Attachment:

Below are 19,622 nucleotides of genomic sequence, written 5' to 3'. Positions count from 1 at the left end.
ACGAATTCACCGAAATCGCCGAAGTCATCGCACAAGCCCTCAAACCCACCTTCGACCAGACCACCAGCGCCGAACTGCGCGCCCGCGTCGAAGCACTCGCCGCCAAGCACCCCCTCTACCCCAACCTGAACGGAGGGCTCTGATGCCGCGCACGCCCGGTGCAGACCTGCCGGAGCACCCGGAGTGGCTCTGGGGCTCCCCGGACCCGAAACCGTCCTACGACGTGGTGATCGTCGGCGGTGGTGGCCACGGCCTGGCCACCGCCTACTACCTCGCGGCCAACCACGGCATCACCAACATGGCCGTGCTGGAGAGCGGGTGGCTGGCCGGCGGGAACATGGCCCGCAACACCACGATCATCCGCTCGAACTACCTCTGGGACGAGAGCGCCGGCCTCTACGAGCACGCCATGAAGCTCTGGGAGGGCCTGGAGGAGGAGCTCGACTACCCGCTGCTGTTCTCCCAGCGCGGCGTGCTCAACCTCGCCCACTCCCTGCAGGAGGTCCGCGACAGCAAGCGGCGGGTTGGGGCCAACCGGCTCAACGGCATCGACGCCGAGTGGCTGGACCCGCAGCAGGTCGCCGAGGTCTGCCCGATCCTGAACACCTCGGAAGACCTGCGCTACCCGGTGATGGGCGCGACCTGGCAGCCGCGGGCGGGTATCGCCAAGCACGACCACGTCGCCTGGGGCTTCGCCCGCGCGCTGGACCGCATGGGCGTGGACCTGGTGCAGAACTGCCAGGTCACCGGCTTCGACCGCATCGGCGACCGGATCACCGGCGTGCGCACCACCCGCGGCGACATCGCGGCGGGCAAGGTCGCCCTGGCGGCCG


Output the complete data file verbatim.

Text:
Below are 19,622 nucleotides of genomic sequence, written 5' to 3'. Positions count from 1 at the left end.
ACGAATTCACCGAAATCGCCGAAGTCATCGCACAAGCCCTCAAACCCACCTTCGACCAGACCACCAGCGCCGAACTGCGCGCCCGCGTCGAAGCACTCGCCGCCAAGCACCCCCTCTACCCCAACCTGAACGGAGGGCTCTGATGCCGCGCACGCCCGGTGCAGACCTGCCGGAGCACCCGGAGTGGCTCTGGGGCTCCCCGGACCCGAAACCGTCCTACGACGTGGTGATCGTCGGCGGTGGTGGCCACGGCCTGGCCACCGCCTACTACCTCGCGGCCAACCACGGCATCACCAACATGGCCGTGCTGGAGAGCGGGTGGCTGGCCGGCGGGAACATGGCCCGCAACACCACGATCATCCGCTCGAACTACCTCTGGGACGAGAGCGCCGGCCTCTACGAGCACGCCATGAAGCTCTGGGAGGGCCTGGAGGAGGAGCTCGACTACCCGCTGCTGTTCTCCCAGCGCGGCGTGCTCAACCTCGCCCACTCCCTGCAGGAGGTCCGCGACAGCAAGCGGCGGGTTGGGGCCAACCGGCTCAACGGCATCGACGCCGAGTGGCTGGACCCGCAGCAGGTCGCCGAGGTCTGCCCGATCCTGAACACCTCGGAAGACCTGCGCTACCCGGTGATGGGCGCGACCTGGCAGCCGCGGGCGGGTATCGCCAAGCACGACCACGTCGCCTGGGGCTTCGCCCGCGCGCTGGACCGCATGGGCGTGGACCTGGTGCAGAACTGCCAGGTCACCGGCTTCGACCGCATCGGCGACCGGATCACCGGCGTGCGCACCACCCGCGGCGACATCGCGGCGGGCAAGGTCGCCCTGGCGGCCG